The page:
A house in Preston: Courtney Barnett and the ghost of Raymond Carver

The Grammys are about three weeks away, and I think there’s one slam dunk.

In the category of Best Song Posing as a Raymond Carver Short Story, Courtney Barnett’s “Depreston” takes home the trophy in a landslide that wipes out all other California bungalows in the cul-de-sac.

There are plenty of great moments, melodies, phrases, notes and stories on “Sometimes I Sit and Think, and Sometimes I Just Sit,” the debut album that earned her a Best New Artist nomination. But this song stands on its own. Barnett’s languid vocals over a ambling guitar pattern and brushed drum beat perfectly set the scene for the story about to unfold.

And the story is about nothing more exciting than shopping for a house.

“You said we should look out further. I guess it wouldn’t hurt us. We don’t have to be around all these coffee shops.”

Don’t forget, with that new percolator, she’s saving $23 a week, so yeah, makes sense.

And so they head out to Preston, where the lyrics weave back and forth between the narrator’s observations and the real estate agent’s gloss. The only real drama is an arrest they witness, but it’s treated in passing.

Listening to Barnett’s depiction, how easy it is to draw parallels to Raymond Carver’s minimalist stories. I was reminded of the car-selling story “Are These Actual Miles?”

His was a singular voice, easy to imitate but hard to get right. Barnett essentially denied in an interview that Carver was an inspiration. “I haven’t actually read him, but I’ve heard of him because my partner loves him.” Believe that or don’t. Either way, she shows her command of that voice in how she depicts the house itself.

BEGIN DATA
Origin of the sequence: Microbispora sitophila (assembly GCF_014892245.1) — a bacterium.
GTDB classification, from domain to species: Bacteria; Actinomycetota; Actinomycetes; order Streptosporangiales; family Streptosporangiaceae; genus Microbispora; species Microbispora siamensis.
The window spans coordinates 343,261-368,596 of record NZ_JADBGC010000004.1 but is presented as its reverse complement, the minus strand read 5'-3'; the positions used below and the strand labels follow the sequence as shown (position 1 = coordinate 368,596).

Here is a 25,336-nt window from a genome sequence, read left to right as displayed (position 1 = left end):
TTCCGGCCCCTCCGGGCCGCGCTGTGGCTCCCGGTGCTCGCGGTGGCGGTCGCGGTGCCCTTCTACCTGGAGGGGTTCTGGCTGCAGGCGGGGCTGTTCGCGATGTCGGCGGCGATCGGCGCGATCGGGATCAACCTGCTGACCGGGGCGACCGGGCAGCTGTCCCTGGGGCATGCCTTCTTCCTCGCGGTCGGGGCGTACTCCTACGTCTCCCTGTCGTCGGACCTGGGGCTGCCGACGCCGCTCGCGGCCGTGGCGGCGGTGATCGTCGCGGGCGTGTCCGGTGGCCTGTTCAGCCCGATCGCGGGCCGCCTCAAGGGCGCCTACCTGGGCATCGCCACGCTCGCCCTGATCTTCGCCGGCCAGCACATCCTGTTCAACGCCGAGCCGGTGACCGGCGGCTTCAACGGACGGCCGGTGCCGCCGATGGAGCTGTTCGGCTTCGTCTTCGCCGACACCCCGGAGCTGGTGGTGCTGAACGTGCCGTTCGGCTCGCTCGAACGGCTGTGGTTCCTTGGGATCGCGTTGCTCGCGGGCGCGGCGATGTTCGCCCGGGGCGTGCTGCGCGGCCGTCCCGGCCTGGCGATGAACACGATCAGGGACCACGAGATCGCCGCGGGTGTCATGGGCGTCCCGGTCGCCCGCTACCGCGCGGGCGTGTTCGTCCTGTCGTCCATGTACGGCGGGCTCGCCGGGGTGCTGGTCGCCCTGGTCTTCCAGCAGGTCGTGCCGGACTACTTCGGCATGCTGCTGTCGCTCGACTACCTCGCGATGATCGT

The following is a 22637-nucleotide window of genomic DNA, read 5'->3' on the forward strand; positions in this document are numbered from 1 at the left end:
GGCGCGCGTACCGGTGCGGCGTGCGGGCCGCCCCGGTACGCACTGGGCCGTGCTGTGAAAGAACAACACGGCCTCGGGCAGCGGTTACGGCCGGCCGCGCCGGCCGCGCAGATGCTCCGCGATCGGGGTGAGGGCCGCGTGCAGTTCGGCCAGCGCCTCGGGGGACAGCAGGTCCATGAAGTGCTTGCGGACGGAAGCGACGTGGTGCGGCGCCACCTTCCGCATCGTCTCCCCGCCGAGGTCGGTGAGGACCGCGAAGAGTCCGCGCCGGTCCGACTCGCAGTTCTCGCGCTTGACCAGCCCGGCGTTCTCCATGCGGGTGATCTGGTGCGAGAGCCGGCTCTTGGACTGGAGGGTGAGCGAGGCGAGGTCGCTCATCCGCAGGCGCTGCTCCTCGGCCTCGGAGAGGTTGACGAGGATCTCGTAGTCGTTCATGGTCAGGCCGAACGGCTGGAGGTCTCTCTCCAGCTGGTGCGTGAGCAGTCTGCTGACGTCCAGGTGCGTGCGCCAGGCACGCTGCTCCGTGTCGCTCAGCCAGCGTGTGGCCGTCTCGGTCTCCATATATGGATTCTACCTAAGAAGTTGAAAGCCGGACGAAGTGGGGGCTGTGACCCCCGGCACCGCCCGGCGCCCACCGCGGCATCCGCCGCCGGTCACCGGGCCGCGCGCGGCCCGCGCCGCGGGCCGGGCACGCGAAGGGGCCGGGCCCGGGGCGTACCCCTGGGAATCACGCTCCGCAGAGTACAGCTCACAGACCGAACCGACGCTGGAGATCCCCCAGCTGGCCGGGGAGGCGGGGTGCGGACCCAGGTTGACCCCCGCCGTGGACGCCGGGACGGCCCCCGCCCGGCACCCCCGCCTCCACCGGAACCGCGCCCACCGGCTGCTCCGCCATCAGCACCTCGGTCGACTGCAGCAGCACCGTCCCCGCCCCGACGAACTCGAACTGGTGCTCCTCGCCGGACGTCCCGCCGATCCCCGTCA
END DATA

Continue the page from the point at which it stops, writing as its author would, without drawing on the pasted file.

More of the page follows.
“I see the handrail in the shower, a collection of those canisters for coffee tea and flour and a photo of a young man in a van in Vietnam.”

And like any homebuyer, she wonders what the woman who is selling this house bought it for. References to motive and to an unknown past life, those canisters and that photo, imbue the house with a meaning that Barnett carefully declines to depict head on, letting the listener fill in the gaps. Like Carver’s stories, it hints at something profound without carrying the reader over that river.

A song like “Depreston” resonates with loss, bridging generations, lives and families. Old lives are lost or forgotten, but the house and its artifacts remain, as new families move in and the residents ignore or actively destroy what came before.

“If you got a / spare half a million / you could knock it down / and start rebuilding.”

The performance on “The Tonight Show” (above) is a touchingly sparse arrangement, just Barnett and a guitar. The original gently wraps the story in additional musical layers.

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